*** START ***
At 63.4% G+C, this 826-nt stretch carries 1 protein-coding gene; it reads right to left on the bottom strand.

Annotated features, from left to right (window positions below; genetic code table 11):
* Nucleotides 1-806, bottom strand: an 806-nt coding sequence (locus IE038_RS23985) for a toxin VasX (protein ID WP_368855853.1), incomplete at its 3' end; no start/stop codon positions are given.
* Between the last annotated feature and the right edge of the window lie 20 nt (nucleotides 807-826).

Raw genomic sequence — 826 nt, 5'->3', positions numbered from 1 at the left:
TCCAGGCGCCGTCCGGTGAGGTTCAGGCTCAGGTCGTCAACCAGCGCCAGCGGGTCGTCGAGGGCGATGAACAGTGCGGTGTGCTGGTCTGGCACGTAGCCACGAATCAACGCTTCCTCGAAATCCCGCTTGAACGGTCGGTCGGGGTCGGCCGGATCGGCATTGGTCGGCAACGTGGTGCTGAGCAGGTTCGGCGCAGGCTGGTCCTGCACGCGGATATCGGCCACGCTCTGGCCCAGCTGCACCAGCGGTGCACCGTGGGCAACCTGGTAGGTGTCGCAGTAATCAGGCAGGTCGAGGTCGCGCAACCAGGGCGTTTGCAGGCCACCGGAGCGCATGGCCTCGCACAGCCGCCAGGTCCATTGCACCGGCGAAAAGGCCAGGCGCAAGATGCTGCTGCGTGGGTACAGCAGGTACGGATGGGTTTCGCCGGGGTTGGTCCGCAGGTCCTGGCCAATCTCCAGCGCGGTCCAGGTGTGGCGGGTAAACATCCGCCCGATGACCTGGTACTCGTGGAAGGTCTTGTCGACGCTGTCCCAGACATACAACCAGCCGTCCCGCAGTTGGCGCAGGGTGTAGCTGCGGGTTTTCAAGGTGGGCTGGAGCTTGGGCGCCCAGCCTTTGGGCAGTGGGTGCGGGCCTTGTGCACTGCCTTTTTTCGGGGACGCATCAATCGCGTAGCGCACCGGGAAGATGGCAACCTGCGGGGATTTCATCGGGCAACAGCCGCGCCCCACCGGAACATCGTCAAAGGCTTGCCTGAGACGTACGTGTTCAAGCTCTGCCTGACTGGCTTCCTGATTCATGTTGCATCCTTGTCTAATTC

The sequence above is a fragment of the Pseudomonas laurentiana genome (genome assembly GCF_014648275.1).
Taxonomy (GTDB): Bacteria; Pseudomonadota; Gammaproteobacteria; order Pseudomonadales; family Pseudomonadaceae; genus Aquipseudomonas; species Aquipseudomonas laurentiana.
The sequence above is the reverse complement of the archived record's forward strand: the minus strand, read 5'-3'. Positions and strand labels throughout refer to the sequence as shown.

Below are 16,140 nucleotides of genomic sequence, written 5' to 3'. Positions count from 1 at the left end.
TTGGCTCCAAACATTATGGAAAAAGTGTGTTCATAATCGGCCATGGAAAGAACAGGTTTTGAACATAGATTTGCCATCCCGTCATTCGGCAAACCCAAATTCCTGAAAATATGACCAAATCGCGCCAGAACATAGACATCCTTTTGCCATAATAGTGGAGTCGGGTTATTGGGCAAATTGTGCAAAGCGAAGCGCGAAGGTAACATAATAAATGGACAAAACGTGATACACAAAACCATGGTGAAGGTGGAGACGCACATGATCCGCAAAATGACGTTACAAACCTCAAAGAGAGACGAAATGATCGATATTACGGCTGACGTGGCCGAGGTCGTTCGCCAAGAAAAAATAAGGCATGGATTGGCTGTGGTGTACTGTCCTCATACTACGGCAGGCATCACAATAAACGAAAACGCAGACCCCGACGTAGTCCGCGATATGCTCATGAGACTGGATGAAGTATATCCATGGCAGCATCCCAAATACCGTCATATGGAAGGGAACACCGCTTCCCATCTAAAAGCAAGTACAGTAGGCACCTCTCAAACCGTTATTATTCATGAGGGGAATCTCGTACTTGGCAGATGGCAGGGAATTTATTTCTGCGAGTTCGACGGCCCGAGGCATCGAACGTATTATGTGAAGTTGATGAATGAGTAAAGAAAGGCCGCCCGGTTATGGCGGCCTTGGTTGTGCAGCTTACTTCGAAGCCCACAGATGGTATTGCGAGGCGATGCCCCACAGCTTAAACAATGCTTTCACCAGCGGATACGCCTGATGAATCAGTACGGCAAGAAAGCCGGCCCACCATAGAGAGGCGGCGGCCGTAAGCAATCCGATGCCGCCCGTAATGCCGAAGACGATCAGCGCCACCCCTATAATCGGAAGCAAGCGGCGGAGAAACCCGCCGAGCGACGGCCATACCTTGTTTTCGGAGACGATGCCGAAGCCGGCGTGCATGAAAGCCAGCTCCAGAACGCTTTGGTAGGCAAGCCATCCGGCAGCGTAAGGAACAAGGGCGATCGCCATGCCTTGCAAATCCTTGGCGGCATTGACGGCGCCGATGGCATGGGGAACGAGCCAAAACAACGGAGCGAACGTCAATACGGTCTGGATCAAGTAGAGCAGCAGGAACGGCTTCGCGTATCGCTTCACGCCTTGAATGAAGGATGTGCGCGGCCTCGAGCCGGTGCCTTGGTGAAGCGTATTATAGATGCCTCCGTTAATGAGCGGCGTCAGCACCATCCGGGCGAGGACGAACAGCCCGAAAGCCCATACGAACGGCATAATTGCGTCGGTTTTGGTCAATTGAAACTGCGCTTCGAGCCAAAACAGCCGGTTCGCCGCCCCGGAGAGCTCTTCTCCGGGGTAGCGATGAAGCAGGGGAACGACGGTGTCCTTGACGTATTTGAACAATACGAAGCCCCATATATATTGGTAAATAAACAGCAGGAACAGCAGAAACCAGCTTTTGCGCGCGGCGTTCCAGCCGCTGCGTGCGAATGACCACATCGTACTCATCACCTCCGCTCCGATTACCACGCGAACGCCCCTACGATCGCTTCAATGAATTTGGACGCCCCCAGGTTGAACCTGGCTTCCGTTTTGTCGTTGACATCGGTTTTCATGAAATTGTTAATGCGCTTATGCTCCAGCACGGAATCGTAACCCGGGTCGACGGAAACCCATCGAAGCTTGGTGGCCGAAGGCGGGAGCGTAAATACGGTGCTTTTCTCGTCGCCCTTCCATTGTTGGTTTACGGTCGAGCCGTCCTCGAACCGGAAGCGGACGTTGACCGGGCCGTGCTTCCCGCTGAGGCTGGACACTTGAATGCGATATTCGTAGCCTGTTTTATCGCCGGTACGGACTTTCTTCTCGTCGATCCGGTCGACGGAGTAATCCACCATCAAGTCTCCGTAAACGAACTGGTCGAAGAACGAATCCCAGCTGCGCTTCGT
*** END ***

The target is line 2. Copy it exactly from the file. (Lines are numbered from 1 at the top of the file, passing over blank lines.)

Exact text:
Annotated features, from left to right (window positions below; genetic code table 11):